Zarit burden interview-22[25] is a 22-item self-administered scale used to assess the level of burden experienced subjectively by principal caregivers of chronically ill patients, developed by Zarit SH et al. in 1980. It is a 5-point Likert scale with scores ranging from 0 to 88 were 0–20 represents no or minimal burden, 21–40 mild to a moderate burden, 41–60 moderate to a severe burden, and 61–88 severe burden. Tool reliability computed for the setting was 0.80.

The tool administrator clarified the statement of the tool by re-reading the question verbatim without changing the wordings to facilitate understanding by participants. After obtaining ethical clearance, a pilot study was conducted on 20 participants (10 patients and 10 caregivers). Participants involved in the pilot study were excluded from the main study.

Family psychoeducation intervention

Followed by the baseline assessment, along with routine care, family psychoeducation was administered. Over the course of 2 weeks, the participants received 60 min of five sessions. The researcher designed a bilingual family psychoeducational intervention module using Macmaster's approach to family assessment and treatment[26] and a psychoeducation manual for bipolar disorder,[10] which was validated by the experts of psychiatry, clinical psychology, psychiatric nursing, and psychiatric social work. The primary investigator conducted the sessions, a postgraduate in psychiatric nursing and her supervisors (psychiatric nursing faculty and psychiatrist). Each family psychoeducation session aimed at improving five core areas: illness awareness, treatment adherence, problem-solving skills, communication/interpersonal skills, and caring for the caregivers. The fluid power equipment was delivered in a group format where 6–8 patients and their caregivers attended in a given time.

Each session began with an overview of the learning objectives and each participant's role. Before commencing the discussion, the participants' perspectives on the topic were asked. The participants actively participated in the sessions by adopting interactive teaching tactics such as videos, case scenarios, role play, and PowerPoint presentations. As a technique of relaxation, all of the sessions included deep breathing exercises and various recreational activities.

A posttest and follow-up test was given after all sessions were completed, and the data were collected by people other than the lead investigator to verify that the results were not biased. The description of the session is mentioned in [Table 1].
Table 1: Contents of Family Psychoeducation Intervention Program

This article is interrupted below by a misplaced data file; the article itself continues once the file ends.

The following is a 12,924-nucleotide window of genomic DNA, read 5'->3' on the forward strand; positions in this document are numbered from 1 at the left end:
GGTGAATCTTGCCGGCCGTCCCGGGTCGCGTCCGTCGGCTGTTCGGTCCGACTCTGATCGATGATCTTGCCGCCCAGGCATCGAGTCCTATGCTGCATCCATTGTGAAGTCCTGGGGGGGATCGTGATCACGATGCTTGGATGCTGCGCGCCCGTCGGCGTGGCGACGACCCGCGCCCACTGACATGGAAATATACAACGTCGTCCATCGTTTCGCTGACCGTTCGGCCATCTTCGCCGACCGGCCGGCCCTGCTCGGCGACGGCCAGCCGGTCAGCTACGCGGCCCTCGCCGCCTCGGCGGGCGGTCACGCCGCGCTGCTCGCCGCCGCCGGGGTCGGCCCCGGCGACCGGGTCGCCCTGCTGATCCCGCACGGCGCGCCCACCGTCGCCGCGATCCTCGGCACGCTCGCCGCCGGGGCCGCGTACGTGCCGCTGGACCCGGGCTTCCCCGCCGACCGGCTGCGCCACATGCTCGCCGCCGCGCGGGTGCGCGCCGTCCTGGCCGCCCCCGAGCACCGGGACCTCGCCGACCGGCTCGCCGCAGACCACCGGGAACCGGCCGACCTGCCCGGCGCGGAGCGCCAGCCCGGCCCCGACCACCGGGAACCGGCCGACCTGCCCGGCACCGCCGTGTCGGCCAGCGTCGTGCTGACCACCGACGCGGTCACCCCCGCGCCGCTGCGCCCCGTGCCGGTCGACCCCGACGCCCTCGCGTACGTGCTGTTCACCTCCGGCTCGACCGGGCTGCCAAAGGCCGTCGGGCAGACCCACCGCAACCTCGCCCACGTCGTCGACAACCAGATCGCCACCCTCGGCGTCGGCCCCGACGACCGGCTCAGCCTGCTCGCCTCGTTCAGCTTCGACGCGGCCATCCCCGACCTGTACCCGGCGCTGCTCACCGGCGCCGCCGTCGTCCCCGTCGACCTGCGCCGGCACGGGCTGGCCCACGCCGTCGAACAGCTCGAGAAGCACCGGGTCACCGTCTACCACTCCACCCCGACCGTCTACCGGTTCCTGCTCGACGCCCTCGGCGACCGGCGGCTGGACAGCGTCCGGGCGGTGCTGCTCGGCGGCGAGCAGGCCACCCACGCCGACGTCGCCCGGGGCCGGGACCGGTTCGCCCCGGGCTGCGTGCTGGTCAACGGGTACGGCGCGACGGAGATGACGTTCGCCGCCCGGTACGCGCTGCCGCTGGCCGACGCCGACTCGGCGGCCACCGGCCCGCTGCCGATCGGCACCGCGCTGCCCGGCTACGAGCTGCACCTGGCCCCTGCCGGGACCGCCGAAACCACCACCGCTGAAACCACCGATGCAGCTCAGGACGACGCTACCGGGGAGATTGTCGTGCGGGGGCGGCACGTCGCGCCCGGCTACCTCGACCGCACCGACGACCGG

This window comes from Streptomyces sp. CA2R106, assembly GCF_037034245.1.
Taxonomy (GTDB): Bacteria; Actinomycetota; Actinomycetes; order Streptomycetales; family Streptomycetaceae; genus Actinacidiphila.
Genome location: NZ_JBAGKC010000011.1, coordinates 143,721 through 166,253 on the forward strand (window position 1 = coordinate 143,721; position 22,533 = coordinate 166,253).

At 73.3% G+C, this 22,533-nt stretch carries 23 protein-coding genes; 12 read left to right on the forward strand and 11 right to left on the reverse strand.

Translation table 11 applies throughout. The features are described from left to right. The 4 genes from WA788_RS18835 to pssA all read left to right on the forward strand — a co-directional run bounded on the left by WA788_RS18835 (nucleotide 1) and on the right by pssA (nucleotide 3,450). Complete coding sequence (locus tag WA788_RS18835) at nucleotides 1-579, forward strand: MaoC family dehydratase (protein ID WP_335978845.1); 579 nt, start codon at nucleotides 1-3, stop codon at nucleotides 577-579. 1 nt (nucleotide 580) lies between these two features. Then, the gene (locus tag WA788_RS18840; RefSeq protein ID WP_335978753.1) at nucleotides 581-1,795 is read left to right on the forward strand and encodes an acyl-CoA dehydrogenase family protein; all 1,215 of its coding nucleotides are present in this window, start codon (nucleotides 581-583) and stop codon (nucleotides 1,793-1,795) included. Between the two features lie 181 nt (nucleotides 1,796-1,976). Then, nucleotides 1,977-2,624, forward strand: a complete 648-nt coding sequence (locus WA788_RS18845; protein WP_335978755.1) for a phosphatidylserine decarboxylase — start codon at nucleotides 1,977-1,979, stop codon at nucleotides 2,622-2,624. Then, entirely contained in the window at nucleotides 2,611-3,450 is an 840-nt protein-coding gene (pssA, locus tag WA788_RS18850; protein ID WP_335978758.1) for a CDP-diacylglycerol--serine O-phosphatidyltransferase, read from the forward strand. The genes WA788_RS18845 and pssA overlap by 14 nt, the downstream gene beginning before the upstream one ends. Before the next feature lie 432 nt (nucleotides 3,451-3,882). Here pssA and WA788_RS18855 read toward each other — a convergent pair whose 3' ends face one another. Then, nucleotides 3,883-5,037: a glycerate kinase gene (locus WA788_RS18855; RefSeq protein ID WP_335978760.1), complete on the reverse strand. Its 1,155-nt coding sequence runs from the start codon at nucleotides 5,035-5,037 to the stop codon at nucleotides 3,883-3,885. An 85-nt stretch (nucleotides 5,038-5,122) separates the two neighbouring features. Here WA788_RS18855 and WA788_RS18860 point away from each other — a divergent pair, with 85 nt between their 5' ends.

Click here to view

Data analysis

Data were analyzed using Statistical Package for Social Sciences (SPSS 23.0) developed by International Businesses Machines Corporation (IBM), New York, USA by descriptive and inferential statistics. Sociodemographic, clinical profile, and level of drug compliance, self-esteem, and caregiver's burden were assessed using frequency, percentage, mean, SD. The overall intervention effect was assessed using the Friedman analysis of variance and Wilcoxon signed-rank test.

   Results Top

Data were collected from 120 participants (60 patients and 60 caregivers), and [Table 2] and [Table 3] show the sociodemographic and treatment profiles of the participants.
Table 2: Sociodemographic profile of participants (n=120)

Click here to view
Table 3: Treatment and Caregivers' Profile (N=120) and text of title can be at centre

Click here to view

Prevalence of drug compliance and self-esteem among patients with psychotic and mood disorders

Around 30% of the patients were entirely nonadherent to the prescribed regime, whereas 70% of them were mildly adherent with a total mean (SD) of 4.23 (1.57). Besides, [Table 4] shows that a maximum number of patients had a low level of self-esteem (63.33%).
Table 4: Level of self-esteem among patients with mood and psychotic disorders (n'=60)

Click here to view

Prevalence of caregivers' burden

A considerably high level of burden was noted among those caring for people with chronic illnesses, especially mental disorders [Figure 2].
Figure 2: Level of caregivers' burden

Click here to view

Effectiveness of psychoeducation on drug compliance, self-esteem, and caregivers' burden

[Table 5] depicts the intervention effects on drug compliance, self-esteem, and caregivers' burden by comparing the mean scores at different time points.
Table 5: Efficacy of Family Psychoeducation on Outcome Variables (N=120) and text of table title can be at centre

Click here to view

   Discussion Top

The present study suggests that, out of 60 patients, 30% were completely nonadherent to the medications prescribed, whereas 70% were partly adherent, and none of them lied in the category of fully adherent on the drug compliance rating scale (MARS). These findings are consistent with a cross-sectional study, which suggests an overall incidence of nonadherence due to drug-related factors as 32%.[27] Furthermore, a systematic review and meta-analysis revealed that 49% of patients with major psychiatric illnesses (including schizophrenia, major depressive disorders, and bipolar disorders) were nonadherent to their psychotropic medications.[28]

The possible reasons for medication nonadherence can include the patient factors (i.e., the fear of adverse effects, physical and psychiatric conditions, forgetfulness, external distractions, misunderstanding instructions, lack of insight, and lack of information about disorders), treatment factors (i.e., numerous medications, enduring symptoms, and partial or no efficacy), and socioeconomic factors (i.e., insufficient income, transportation, homelessness, and stigma of mental illness). Other barriers may include a lack of structured education to patients and their caregivers, which may help them acquire skills that improve treatment compliance.